Thanks for the kind words. I was disappointed when I heard the news, but hopefully they won't allow articles long or short that talk about MW now. Seems SA just wants articles focusing on the fundamentals of the company now which I completely understand.
    22 Nov 2013, 11:31 AM Reply Like
  • IamHopeful2
    , contributor
    Comments (159) | Send Message
    Good article..you should've addressed reason Block goes after Chinese companies w/exception of AMT..which truly was none event..I consistently see articles about Muddy Waters being right or wrong, and why etc...I want to see someone going after Muddy/Block himself...I want a full on attack of credibility etc...the attack of Muddy/Block has to be done by a neutral 3rd party...why? Because the companies that are attacked are; in damage control mode..also any counter attacks are deemed "typical responses from the accused"...and by the time the thing blows over, the company attacked by Muddy just wants to forget about it...so a 3rd party needs to go after Block, to try and draw him out into an all out street fight...when he uses excuses for things like; "I can't disclose my American address because of death threats"..someone needs to call him a liar and tell him the real reason is because he can't be served papers for a lawsuit if he doesn't have an address..I've seen enough of these "I'm long and he's wrong" articles..
    22 Nov 2013, 07:56 AM Reply Like
  • Trade Star
    , contributor
    Comments (608) | Send Message
    I get the sense that SA is barring any articles that comment on the accusers / defenders of NQ. So my guess is any articles criticizing Toro is getting blocked as well. Your article as it stands is great and shows how Carson Block likes to phrase stuff so that no matter what the company does, its following the "fraud" playbook, when in fact, NQ is doing exactly what an honest company does.


    At this point, I get the feeling that everything of substance that could have come out from MW has already come out. Its now just a waiting game for the independent audit to come out.
    24 Nov 2013, 07:30 PM Reply Like
  • Justin Giles
    , contributor
    Comments (2134) | Send Message
    Author’s reply » tradestar,


    Yeah it seems that way. I think the market is putting MW aside as big money is starting to find its way back into the stock.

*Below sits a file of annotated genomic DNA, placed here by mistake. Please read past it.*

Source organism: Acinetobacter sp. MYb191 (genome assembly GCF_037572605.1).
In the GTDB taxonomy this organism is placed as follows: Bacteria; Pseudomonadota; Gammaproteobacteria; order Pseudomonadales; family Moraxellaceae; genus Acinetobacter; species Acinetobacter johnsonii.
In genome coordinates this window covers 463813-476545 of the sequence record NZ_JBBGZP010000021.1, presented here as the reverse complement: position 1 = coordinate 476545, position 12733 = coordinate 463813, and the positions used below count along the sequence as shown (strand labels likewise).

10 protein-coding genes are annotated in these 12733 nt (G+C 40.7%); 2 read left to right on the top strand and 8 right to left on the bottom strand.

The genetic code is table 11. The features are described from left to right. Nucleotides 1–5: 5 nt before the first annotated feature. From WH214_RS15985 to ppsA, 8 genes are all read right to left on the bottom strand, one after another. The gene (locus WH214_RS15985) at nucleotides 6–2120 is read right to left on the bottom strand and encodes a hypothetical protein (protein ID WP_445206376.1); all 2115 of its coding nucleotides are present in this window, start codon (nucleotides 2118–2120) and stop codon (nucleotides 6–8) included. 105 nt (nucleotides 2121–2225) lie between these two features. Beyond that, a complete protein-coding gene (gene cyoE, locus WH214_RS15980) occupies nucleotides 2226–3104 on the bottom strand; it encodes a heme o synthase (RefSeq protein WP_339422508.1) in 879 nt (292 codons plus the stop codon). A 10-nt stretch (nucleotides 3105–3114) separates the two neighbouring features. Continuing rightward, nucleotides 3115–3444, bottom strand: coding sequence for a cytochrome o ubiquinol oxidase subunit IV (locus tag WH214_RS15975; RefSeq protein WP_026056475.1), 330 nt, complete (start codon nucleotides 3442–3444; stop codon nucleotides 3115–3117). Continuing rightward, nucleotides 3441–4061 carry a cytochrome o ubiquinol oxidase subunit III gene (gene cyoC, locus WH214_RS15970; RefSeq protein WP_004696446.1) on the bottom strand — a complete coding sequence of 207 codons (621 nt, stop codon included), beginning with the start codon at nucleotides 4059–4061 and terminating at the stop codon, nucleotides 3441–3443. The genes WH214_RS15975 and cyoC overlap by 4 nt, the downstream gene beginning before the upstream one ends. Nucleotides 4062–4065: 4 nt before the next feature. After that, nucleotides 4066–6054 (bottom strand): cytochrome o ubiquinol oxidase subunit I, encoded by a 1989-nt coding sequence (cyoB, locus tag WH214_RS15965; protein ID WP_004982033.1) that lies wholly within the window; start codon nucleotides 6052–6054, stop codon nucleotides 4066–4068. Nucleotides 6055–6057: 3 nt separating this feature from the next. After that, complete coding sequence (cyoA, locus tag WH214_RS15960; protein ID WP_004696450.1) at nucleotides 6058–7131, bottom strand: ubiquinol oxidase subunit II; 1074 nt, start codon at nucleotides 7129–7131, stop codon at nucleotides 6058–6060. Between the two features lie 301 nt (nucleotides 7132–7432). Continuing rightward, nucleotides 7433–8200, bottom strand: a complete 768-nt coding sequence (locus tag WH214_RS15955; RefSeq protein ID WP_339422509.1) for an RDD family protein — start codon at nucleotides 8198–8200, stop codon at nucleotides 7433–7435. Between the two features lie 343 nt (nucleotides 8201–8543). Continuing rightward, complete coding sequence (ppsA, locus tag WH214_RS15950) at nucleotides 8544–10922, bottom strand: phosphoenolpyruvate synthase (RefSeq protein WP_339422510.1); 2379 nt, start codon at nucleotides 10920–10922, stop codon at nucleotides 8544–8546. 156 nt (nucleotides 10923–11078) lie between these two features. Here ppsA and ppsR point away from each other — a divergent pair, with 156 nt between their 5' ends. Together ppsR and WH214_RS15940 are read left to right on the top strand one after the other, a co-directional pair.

Also are you talking about the results from what the special committee finds, or from what PWC and D&T (the auditors) come out with?
    25 Nov 2013, 12:11 AM Reply Like
  • Trade Star
    , contributor
    Comments (608) | Send Message
    I consider the special committee and D&T the same. Their results will come out before PWC's 12/31/13 audit is done.
    25 Nov 2013, 12:20 AM Reply Like
  • Trade Star
    , contributor
    Comments (608) | Send Message
    It looks like MW usually has about 1-2 months of "research" before they run out of things to say. AMT and Olam seem to be a bit more prolonged, but not by much. Aside from the initial article, the follow-up articles by MW seem to be based predominantly on what the company releases in response to MW or to just personal attacks on management. I think its doubtful MW has anything left of substance.


    25 Nov 2013, 12:27 PM Reply Like
  • IamHopeful2
    , contributor
    Comments (159) | Send Message
    Ya..I get the feeling Block has a playbook he follows simply to save face, or have plausible justification in case of lawsuit or SEC asks questions...I truly believe that Block doesn't really know(or care for that matter) if the companies he's calling frauds now, really are frauds...it's about the; panic, sell off, cover...there is very little follow up..unless asked, then he gives a half-hearted response ya, but seems to me he has to..after all he's not gonna come out and say: "actually I was wrong about that one" or "that one never really was a fraud I just said that because I was short"...Block knows that people "panic-sell" not "panic-buy"...
    27 Nov 2013, 10:05 AM Reply Like
  • Justin Giles
    , contributor
    Comments (2134) | Send Message
    Author’s reply » He has a playbook no doubt about it. Making hundreds of millions off of his calls... why we he change that?. If it ain't broke, don't fix it.


    Hopefully somebody steps up because this is getting out of hand and ridiculous. He's taken advantage of many investors with his theories aka "calls". At least investors can look at his crappy track record and benefit for themselves now. Block is on his way to being wrong once again.
    30 Nov 2013, 01:09 AM Reply Like
  • piggybanksdead
    , contributor
    Comments (242) | Send Message
    Here is an official stanforford university report about the survival rate of US reverse mergers angainst chinese reverse merger. I bet you are astonish whe you read it:
    25 Nov 2013, 03:40 PM Reply Like
  • Justin Giles
    , contributor
    Comments (2134) | Send Message
    Author’s reply » Yeah...I posted a CNBC link in my article that talked just about that.
    27 Nov 2013, 12:37 AM Reply Like
  • Justin Giles
    , contributor
    Comments (2134) | Send Message
    Author’s reply » Well... like I said, Muddy Waters will be eating their words, and it has finally come to pass. So glad that we can finally get back to business and value NQ on its fundamentals and not on people's opinion's and tweets to scare off investors. Cheers!
    28 Oct 2014, 03:24 AM Reply Like
  • TrendUpTrendDown
    , contributor
    Comments (3) | Send Message
    IR Update:


    30 Oct 2014, 01:45 PM Reply Like